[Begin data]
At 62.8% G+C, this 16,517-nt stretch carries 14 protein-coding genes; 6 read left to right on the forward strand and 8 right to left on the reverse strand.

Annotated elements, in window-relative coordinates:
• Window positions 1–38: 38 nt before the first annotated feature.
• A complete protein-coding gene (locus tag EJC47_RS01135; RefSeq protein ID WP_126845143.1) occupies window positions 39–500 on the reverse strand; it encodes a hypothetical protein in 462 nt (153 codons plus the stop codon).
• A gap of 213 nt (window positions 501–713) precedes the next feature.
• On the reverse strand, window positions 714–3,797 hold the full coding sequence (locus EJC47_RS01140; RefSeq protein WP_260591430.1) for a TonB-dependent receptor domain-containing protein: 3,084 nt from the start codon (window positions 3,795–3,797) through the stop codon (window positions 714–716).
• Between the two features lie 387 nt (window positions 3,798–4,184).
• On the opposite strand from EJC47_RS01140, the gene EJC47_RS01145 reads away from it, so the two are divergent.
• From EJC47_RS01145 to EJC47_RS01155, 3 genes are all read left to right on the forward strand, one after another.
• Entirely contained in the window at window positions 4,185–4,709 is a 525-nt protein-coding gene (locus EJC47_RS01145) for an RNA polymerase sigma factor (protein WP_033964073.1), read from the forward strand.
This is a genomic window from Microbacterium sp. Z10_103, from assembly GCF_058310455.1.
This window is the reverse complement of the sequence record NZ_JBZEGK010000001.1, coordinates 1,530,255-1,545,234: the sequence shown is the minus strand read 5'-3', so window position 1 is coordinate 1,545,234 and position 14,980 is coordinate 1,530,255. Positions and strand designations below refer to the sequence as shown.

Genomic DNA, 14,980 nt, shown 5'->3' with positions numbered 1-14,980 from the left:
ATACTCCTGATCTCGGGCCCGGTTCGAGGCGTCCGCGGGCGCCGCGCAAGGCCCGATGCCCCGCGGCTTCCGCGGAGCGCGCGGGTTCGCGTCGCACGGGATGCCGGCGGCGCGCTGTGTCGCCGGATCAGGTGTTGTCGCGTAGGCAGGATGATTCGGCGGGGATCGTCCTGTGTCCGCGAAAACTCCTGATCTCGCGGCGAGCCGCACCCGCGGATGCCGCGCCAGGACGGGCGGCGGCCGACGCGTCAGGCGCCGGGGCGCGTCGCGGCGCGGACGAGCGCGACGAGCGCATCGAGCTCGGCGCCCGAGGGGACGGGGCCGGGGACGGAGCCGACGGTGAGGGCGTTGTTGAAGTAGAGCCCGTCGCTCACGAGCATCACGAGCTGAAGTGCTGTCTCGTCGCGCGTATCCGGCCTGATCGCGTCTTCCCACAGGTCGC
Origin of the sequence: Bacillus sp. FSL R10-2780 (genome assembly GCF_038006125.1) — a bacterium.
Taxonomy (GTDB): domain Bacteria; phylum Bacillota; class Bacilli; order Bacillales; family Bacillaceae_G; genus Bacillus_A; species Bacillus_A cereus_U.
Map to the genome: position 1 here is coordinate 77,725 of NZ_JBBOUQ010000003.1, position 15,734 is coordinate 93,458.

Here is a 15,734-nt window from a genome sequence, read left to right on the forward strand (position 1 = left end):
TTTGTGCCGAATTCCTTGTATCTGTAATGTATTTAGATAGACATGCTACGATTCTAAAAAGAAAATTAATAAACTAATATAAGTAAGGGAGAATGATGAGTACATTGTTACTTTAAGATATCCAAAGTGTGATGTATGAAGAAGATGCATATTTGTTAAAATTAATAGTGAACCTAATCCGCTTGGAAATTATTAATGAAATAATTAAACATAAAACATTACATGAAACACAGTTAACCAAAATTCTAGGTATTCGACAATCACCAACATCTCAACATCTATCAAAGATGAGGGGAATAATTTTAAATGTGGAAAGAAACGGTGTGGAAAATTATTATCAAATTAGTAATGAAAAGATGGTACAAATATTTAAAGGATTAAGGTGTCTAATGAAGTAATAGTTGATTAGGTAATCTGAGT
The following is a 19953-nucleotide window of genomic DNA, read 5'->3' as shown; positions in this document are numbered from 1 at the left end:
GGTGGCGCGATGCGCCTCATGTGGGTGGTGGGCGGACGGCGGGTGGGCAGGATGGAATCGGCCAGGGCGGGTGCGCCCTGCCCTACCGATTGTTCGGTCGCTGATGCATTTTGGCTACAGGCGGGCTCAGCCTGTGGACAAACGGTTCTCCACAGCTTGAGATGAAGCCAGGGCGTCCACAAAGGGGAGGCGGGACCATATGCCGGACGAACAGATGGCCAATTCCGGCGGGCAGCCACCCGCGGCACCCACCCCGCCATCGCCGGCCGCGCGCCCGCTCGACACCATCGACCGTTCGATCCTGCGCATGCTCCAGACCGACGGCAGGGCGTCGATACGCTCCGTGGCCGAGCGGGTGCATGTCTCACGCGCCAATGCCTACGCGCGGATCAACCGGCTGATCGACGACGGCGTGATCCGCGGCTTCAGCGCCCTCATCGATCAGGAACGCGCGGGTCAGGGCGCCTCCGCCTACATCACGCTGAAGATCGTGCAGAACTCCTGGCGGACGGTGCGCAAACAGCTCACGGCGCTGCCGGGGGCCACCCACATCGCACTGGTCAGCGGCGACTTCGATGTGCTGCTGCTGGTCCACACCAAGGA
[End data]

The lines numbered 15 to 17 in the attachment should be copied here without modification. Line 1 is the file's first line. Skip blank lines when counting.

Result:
Origin of the sequence: Bacillus sp. FSL R10-2780 (genome assembly GCF_038006125.1) — a bacterium.
Taxonomy (GTDB): domain Bacteria; phylum Bacillota; class Bacilli; order Bacillales; family Bacillaceae_G; genus Bacillus_A; species Bacillus_A cereus_U.
Map to the genome: position 1 here is coordinate 77,725 of NZ_JBBOUQ010000003.1, position 15,734 is coordinate 93,458.